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articles about “Inequality

America’s Most Unequal Metros

Income inequality is highest in Fairfield County, CT, San Francisco, New York, Boston, and Detroit. Overall, the most imbalanced U.S. metros tend to have worse housing affordability and slower job growth. But the trend is clear: the gap between the rich and poor has increased in 94 of the 100 largest metros since 1990 – and has even accelerated in the past few years.

Income inequality has been growing in America, driven by technology, globalization, and other factors. It’s caused tensions between the haves and have-nots, which often get played out at the local level, and these tensions have erupted into fights over housing affordability and public services.

Are growing income gaps limited to particular metros, or is this trend widespread? To untangle the facts about local income inequality, we compared the incomes of rich, median, and poor households in the 100 largest metros in 2012, 2006, 2000, and 1990, using Census data (see note below). A rich household is defined as being at the 90th percentile – which means being above 90% of all households in the metro; the median is at the 50th percentile, while poor is defined as at the 10th percentile. Our main inequality measure is the ratio of incomes at the 90th and 10th percentiles (the “90/10 ratio”), which shows the size of the gap between the rich and the poor. A higher value of the ratio means incomes are more unequal; among the 100 metros, the 90/10 ratio ranges from below 9 to above 18.

Taking this approach, we found that some metros are much more unequal than others, and the most unequal metros tend to have higher housing costs and slower economic growth. Despite these differences, income inequality has increased in nearly all metros over the past two decades and has accelerated in recent years.

Income Gap Widest in Fairfield County, San Francisco, and New York
The most unequal metro in America isn’t a well-known big city; it isn’t even bankrupt or overrun with rich tech workers. It’s Fairfield County, CT, home to the tony towns of Darien and Weston but also to the city of Bridgeport, where one third of children are below the official poverty level today and which tried to go bankrupt back in 1991. There, the 90th percentile of income is 18.5 times the 10th percentile. San Francisco, New York, Boston, and Detroit – which did successfully go bankrupt last year – round out the top five. Among the top 10 most unequal metros, four are in New England.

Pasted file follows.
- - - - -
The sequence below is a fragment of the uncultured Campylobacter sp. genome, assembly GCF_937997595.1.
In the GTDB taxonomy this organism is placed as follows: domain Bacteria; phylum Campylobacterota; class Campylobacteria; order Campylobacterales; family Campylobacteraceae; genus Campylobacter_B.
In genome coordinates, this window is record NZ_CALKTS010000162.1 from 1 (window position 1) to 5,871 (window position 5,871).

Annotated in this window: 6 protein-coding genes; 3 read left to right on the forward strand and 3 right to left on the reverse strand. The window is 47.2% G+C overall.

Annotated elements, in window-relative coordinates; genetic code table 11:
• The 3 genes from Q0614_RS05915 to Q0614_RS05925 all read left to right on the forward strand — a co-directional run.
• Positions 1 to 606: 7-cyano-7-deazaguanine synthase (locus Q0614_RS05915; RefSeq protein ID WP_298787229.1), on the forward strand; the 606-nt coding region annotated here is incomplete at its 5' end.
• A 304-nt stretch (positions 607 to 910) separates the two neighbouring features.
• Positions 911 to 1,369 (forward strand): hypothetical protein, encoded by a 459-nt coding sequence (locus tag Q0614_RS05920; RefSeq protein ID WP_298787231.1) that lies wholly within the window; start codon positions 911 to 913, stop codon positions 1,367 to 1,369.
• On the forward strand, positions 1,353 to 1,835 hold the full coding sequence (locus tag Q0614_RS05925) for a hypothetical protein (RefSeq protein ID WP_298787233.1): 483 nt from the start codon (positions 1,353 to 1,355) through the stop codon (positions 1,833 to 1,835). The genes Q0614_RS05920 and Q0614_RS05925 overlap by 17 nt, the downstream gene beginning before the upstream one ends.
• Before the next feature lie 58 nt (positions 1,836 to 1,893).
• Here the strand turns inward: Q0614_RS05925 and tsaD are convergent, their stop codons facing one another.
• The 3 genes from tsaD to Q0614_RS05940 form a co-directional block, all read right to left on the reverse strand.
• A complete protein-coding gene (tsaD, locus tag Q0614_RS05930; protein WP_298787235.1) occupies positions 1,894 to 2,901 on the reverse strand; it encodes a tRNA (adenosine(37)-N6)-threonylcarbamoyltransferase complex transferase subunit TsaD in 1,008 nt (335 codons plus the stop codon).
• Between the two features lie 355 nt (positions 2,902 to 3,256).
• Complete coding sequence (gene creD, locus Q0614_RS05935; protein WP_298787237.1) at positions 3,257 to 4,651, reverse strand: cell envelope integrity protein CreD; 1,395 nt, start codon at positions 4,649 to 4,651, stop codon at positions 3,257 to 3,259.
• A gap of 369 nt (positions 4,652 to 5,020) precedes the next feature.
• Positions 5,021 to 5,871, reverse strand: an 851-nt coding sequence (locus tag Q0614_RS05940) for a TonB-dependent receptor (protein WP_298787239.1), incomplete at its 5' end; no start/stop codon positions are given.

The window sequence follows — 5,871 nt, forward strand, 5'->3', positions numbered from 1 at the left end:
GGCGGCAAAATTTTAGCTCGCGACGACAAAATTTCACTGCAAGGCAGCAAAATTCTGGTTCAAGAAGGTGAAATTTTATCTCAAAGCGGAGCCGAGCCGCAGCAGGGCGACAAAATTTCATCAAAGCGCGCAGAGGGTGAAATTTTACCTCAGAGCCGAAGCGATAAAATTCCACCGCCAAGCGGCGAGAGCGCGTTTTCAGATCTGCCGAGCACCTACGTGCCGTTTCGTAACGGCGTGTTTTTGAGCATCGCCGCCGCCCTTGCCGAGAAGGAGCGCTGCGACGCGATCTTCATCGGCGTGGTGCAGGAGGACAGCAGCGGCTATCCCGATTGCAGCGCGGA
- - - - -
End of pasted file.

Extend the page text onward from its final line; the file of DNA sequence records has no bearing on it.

Where Income Inequality Is Highest

# U.S. Metro 90/10 ratio, 2012
1 Fairfield County, CT

18.5

2 San Francisco, CA

17.9

3 New York, NY-NJ

17.7

4 Boston, MA

16.2

5 Detroit, MI

15.2

6 Miami, FL

15.1

7 Philadelphia, PA

14.7

8 Springfield, MA

14.2

9 Peabody, MA

14.0

10 Toledo, OH

13.9

Note: the 90/10 ratio is the ratio of income at the 90th percentile to income at the 10th percentile, for a given metro. A higher ratio means greater income inequality. For the 90/10 ratio for the 100 largest metros, click here.

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Rising Prices Make Homeownership Affordability More Unequal Across the U.S.

Asking prices are up 16.3% year-over-year in America’s least affordable metros – far ahead of the overall national increase of 9.5%.

The Trulia Price Monitor and the Trulia Rent Monitor are the earliest leading indicators of how asking prices and rents are trending nationally and locally. They adjust for the changing mix of listed homes and therefore show what’s really happening to asking prices and rents. Because asking prices lead sales prices by approximately two or more months, the Monitors reveal trends before other price indexes do. With that, here’s the scoop on where prices and rents are headed.

Prices Up 9.5% Year-over-Year, and Rising in 98 of 100 Largest Metros

In May, asking home prices rose 1.1% month-over-month, seasonally adjusted. That’s slower than in previous months — asking prices rose 1.4% in each of February, March, and April (includes revisions) – but still at a very fast clip. Quarter-over-quarter, prices are up 4.0%, seasonally adjusted. Year-over-year, prices are up 9.5% nationally and are higher than one year ago in 98 of the 100 largest metros.

May 2013 Trulia Price Monitor Summary

% change in asking prices

# of 100 largest metros with asking-price increases

% change in asking prices, excluding foreclosures

Month-over-month,
seasonally adjusted

1.1%

Not reported

1.4%

Quarter-over-quarter,
seasonally adjusted

4.0%

94

4.5%

Year-over-year

9.5%

98

10.5%

 May Monitors Graph

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